Seagate’s New Multi-Actuator Could Double Hard Drive Speeds

Seagate’s New Multi-Actuator Could Double Hard Drive Speeds

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The humble hard drive doesn’t get much respect these days. Once SSDs started hitting the consumer market, it quickly became clear there was no way hard drive performance would compete in the long term. Hard drive capacities have continued to grow, thanks to new recording technologies and the use of helium inside the drives themselves, but performance improvements have been minimal. Seagate plans to change that in the near future, with new technology that could double hard drive performance.

There are several ways to improve hard drive performance. Fifteen years ago, Western Digital launched various 7200 RPM drives with a larger cache (8MB compared with 2MB on an 80GB drive). All HDDs today use memory caches, even if the ratio of cache size to disk size has fallen sharply.

The next way to increase HDD performance is to increase the rate at which the drive spins. A drive spinning at 15,000 RPM will obviously outperform a drive spinning at 7200 RPM, assuming identical firmware and workloads. But spinning a drive faster comes with its own set of problems: Such drives are obviously louder, it’s harder to build components that can withstand the higher spin rate, and 10K or 15K drives draw more power than their 7200 RPM cousins.

The third way, and the method Seagate has chosen, is to design a drive with multiple actuators. The idea of using multiple actuators isn’t new, and Seagate has experimented with it in the past, but had deemed the approach ineffective due to design challenges, higher drive weights, and additional material costs.

Standard hard drives have one actuator arm, as shown below:

Image by Christaan Colen

Seagate’s largest actuator arm has 8 platters and 16 heads — but the heads are all mounted to a single structure. Data tracks on the platters are too small to allow all of the heads to align simultaneously, sharply limiting read/write throughput, particularly in random workloads. Seagate’s new design doubles the number of actuators and halves the number of heads. Instead of one actuator with 16 heads, there are now two actuators with 16 heads, each capable of operating independently from the other. The drive can run two different read or write operations at once, provided each is handled by a dedicated actuator. It can also perform two commands in parallel and write from one head while reading from the other.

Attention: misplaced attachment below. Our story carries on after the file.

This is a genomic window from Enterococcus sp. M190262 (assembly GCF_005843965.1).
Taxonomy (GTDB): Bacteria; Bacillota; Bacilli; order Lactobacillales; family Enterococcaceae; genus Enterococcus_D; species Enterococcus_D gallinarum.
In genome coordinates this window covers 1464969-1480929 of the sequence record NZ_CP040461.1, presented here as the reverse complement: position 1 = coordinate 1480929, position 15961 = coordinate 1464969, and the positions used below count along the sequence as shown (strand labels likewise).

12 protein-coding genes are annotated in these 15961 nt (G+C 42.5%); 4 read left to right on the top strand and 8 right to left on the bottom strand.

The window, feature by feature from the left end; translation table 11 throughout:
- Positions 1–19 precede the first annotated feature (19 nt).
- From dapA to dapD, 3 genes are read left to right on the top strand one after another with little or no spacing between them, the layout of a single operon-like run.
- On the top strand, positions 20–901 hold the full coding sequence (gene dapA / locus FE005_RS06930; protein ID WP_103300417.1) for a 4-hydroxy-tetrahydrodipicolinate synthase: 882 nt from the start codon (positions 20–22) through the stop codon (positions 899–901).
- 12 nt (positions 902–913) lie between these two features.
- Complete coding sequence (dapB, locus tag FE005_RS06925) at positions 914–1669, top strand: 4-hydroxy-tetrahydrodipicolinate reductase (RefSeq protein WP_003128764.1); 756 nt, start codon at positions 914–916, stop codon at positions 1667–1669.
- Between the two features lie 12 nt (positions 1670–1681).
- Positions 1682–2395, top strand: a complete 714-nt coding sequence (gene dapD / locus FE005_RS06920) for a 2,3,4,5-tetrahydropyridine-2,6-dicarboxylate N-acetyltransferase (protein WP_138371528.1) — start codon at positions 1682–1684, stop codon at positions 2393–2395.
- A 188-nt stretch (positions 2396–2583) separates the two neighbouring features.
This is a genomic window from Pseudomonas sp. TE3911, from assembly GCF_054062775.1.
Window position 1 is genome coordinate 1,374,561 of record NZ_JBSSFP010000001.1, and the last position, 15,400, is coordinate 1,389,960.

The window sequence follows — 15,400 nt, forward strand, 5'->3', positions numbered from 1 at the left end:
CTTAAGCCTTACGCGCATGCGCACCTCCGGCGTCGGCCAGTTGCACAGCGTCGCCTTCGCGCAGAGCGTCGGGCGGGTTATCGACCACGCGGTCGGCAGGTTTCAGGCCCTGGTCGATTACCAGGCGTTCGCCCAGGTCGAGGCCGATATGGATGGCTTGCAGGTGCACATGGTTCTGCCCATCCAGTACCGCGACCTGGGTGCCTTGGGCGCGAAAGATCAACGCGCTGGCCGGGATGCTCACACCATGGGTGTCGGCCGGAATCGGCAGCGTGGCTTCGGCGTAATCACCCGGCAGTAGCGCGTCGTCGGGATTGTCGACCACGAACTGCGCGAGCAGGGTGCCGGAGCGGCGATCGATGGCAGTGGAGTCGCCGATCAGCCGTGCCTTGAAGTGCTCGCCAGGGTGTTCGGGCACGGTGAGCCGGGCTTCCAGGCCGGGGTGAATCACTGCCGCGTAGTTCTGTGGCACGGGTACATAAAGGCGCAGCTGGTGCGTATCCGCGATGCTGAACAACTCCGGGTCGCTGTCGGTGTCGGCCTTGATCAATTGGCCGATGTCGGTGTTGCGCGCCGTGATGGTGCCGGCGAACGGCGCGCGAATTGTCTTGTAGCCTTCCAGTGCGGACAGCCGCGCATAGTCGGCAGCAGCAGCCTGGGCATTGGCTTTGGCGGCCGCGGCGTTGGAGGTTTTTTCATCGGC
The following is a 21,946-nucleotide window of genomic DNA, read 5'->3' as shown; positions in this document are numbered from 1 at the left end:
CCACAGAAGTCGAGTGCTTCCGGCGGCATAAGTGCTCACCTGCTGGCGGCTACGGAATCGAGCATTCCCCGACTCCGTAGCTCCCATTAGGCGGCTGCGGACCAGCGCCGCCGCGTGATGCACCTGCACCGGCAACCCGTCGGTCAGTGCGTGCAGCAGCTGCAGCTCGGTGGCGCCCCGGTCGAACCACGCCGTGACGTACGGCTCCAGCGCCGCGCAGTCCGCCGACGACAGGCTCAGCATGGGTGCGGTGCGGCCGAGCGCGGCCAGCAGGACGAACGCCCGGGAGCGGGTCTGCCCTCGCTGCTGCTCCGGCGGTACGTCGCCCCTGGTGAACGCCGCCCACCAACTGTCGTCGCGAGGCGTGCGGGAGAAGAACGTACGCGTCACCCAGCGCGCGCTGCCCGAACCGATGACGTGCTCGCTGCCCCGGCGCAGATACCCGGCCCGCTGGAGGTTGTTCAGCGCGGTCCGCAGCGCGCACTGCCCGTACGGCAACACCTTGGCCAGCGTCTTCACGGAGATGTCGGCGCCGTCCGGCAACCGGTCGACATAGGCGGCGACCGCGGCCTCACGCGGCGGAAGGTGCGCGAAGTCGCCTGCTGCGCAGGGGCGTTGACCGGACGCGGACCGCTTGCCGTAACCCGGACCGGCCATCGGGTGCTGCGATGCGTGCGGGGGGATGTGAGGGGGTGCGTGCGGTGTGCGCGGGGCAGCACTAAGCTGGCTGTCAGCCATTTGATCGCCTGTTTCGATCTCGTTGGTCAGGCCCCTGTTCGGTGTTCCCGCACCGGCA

Seagate writes:

In its first generation, Seagate’s Multi Actuator technology will equip hard drives with dual actuators (two actuators). With two actuators operating on a single pivot point, each actuator will control half of the drive’s arms. Half the drive’s recording heads will operate together as a unit, while the other half will operate independently as a separate unit. This enables a hard drive to double its performance while maintaining the same capacity as that of a single actuator drive.

Why Bother Boosting Performance?

It might seem silly to worry about boosting hard drive performance when the gap between HDDs and SSDs is so large, but Seagate isn’t claiming this new technology will put SSDs and HDDs at parity. The reason overall drive performance needs to increase is because rising drive capacities are useless if you can’t write data to them in a reasonable amount of time.

Consider this: Even if you could maintain a constant 250MB/s write speed to a 20TB hard drive, it would take you 24 hours to fill the drive under perfect conditions. Since conditions aren’t perfect and write speeds slow down as you reach the outer edge of the platter, it would actually take longer. Enterprise organizations that would otherwise be interested in the high capacity drives Seagate brings to market might understandably balk at deploying RAID arrays that take 1-2 days to recover from a drive failure.

According to Seagate, the drives will offer multiple access streams that users can tap for various types of workloads or tasks. Long-term, Seagate wants to expand up to four simultaneous actuators, potentially doubling transfer rates again.

Now read: How do SSDs work?

Published at Thu, 21 Dec 2017 14:27:57 +0000

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